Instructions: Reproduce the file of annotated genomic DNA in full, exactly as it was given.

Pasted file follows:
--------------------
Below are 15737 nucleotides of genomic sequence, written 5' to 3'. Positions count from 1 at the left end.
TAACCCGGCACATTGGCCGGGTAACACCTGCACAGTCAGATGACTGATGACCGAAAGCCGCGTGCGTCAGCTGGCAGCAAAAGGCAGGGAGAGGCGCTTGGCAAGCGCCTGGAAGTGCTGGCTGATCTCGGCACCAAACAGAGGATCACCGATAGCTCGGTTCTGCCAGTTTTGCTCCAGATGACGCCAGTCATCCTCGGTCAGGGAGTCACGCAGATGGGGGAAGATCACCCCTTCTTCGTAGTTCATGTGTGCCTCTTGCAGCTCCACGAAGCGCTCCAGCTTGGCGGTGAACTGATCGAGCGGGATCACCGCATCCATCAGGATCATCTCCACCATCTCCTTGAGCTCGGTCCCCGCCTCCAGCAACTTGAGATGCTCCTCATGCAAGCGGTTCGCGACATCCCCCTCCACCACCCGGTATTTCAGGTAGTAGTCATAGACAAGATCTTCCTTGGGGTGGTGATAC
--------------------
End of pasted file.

Below are 15737 nucleotides of genomic sequence, written 5' to 3'. Positions count from 1 at the left end.
TAACCCGGCACATTGGCCGGGTAACACCTGCACAGTCAGATGACTGATGACCGAAAGCCGCGTGCGTCAGCTGGCAGCAAAAGGCAGGGAGAGGCGCTTGGCAAGCGCCTGGAAGTGCTGGCTGATCTCGGCACCAAACAGAGGATCACCGATAGCTCGGTTCTGCCAGTTTTGCTCCAGATGACGCCAGTCATCCTCGGTCAGGGAGTCACGCAGATGGGGGAAGATCACCCCTTCTTCGTAGTTCATGTGTGCCTCTTGCAGCTCCACGAAGCGCTCCAGCTTGGCGGTGAACTGATCGAGCGGGATCACCGCATCCATCAGGATCATCTCCACCATCTCCTTGAGCTCGGTCCCCGCCTCCAGCAACTTGAGATGCTCCTCATGCAAGCGGTTCGCGACATCCCCCTCCACCACCCGGTATTTCAGGTAGTAGTCATAGACAAGATCTTCCTTGGGGTGGTGATAC